Sunday, January 15, 2017

Great Skiing at Freeman during Idaho21 Closure

Saturday morning, the road up to Mores Creek Summit remained closed. The road has been closed from Wednesday through Saturday. According to Idaho Department of Transportation, due to Avalanche danger and reduced visibility.
I21 Closed on Saturday, January 14 - Fourth Day of Closure
It has been unusual for the I-21 stretch north of Idaho City to remain closed for four consecutive days, particularly due to avalanche danger. Furthermore, it is hard to comprehend the extended delay in opening the road considering that the weather has been clear and sunny on Thursday and Friday, allowing to at least clear I-21 up to Mores Creek Summit, and enable recreationist to access Pilot Peak Recreation Area.

I-21 was closed past 10 Mile Creek Campground. Fortunately, from the closure point, Freeman's Peak south ridge can be used to get into higher elevation terrain, which we did yesterday.

The next video showcases the riding we did yesterday, Saturday, January 14 at Freeman Peak. I feel sorry for many of the folks that missed yesterday backcountry skiing due to the road closure.

FreemanSouthRidgeJan2017 from Santiago Rodriguez on Vimeo.

Much later in the day when we returned to our vehicle, the road was open. We do not know at what time I-21 was opened. During the day, we only saw one party of skiers that followed our tracks, and a handful of snowmobilers in the distance.

We ski toured "prime avalanche terrain", but observed very limited indications of avalanches regardless of aspect and elevation. This was in conflict with the extended closure and I21 and the reasons provided to the public to justify its closure.

Stability tests fail to provide evidence of instability and no persistent weak layers were identified. A snowpit at an elevation of 7200 and Easterly aspect provided compression test results in the hard (CTH) range with poor fracture planes (Q3-Borken) at 40 and 60 cm depths. The 40 cm interface consisted of an unreactive structure of rounded facets above a melt-freeze crust. The 60 cm interface consisted of graupel above a finger hard round crystals layer.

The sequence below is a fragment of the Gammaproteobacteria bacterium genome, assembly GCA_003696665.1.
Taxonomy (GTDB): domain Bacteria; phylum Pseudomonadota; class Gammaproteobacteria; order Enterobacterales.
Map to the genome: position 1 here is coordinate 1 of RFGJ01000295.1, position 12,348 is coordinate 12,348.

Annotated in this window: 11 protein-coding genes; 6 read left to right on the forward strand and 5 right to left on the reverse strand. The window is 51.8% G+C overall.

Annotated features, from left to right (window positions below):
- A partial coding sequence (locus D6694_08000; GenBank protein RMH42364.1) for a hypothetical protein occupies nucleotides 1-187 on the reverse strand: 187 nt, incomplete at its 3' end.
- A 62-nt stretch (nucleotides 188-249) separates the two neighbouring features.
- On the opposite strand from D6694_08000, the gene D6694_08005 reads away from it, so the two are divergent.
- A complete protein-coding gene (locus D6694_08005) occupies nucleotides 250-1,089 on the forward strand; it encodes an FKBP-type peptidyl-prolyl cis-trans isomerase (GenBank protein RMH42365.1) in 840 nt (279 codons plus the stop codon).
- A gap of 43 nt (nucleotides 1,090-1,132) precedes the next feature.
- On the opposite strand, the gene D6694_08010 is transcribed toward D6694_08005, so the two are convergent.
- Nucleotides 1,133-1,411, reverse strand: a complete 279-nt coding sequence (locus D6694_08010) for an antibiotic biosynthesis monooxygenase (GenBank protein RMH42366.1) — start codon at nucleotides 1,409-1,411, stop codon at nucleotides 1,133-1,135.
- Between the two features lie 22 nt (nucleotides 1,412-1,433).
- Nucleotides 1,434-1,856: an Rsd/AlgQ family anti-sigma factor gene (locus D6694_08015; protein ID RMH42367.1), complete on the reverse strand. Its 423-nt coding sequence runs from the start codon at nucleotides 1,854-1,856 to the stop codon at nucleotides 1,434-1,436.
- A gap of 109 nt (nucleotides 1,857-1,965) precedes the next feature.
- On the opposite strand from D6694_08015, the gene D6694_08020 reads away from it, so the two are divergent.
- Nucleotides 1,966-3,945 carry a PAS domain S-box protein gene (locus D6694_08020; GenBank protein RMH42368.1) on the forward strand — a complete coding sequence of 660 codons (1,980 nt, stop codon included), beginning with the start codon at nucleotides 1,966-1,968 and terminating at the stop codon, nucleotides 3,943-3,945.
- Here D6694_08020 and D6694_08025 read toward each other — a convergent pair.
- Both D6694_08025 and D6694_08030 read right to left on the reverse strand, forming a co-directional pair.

One of the occasional crowns observed.
The riding conditions at North, North-easterly aspects and Westerly aspects were great, with a thick layer of near surface facets  (NSF) covered by surface hoar. Below a series of photos of the surface hoar crystals observed at all elevations and aspects.
Slopes with easterly through south aspects had a solar radiation crust covered by surface hoar. This will be of great concern if the surface hoar is not destroyed prior to a precipitation event. If the surface hoar is buried on top of a crust, it will enhance both the slab propagation and its ability to slide once it fails.

The solar radiation crust at Easterly/Southerly aspects was present at all elevations, and make skiing tricky. We carefully selected terrain to avoid the crust, and maximize hero skiing conditions.
North aspect remain frozen, with up to 25 cm of NSF that made skiing very noise and produced fun dry sluffs during skiing.
North Aspects remain in a deep freeze!
At the end, we skied to I21, few miles above the closure point. As we walked back we again failed to identify signs of an avalanche cycle. Below a selection pictures of roads cuts at different aspects that reliably provide backcountry skiers with signs of instability. Notice the lack of slab releases that might be associated with significant avalanche danger that could justify a road closure from Idaho City to Mores Creek Summit.
The IDT crew serving I-21 between Idaho City and Edna Creek deserves to be applauded for the many years of service. For two decades I have witnessed their dedication to providing SAFE access to Mores Creek Summit. Their work has greatly improved the safety of motorists and winter recreationists.

However, the recently extended closure, as well as the erosion of attention to road pull-outs during this winter, appears to be different from their impeccable track record. I do not need to remind our state and federal public servants that Mores Creek Summit is one of the most important winter recreation areas in South Western Idaho and essential for the vitality of Idaho City business during the winter months.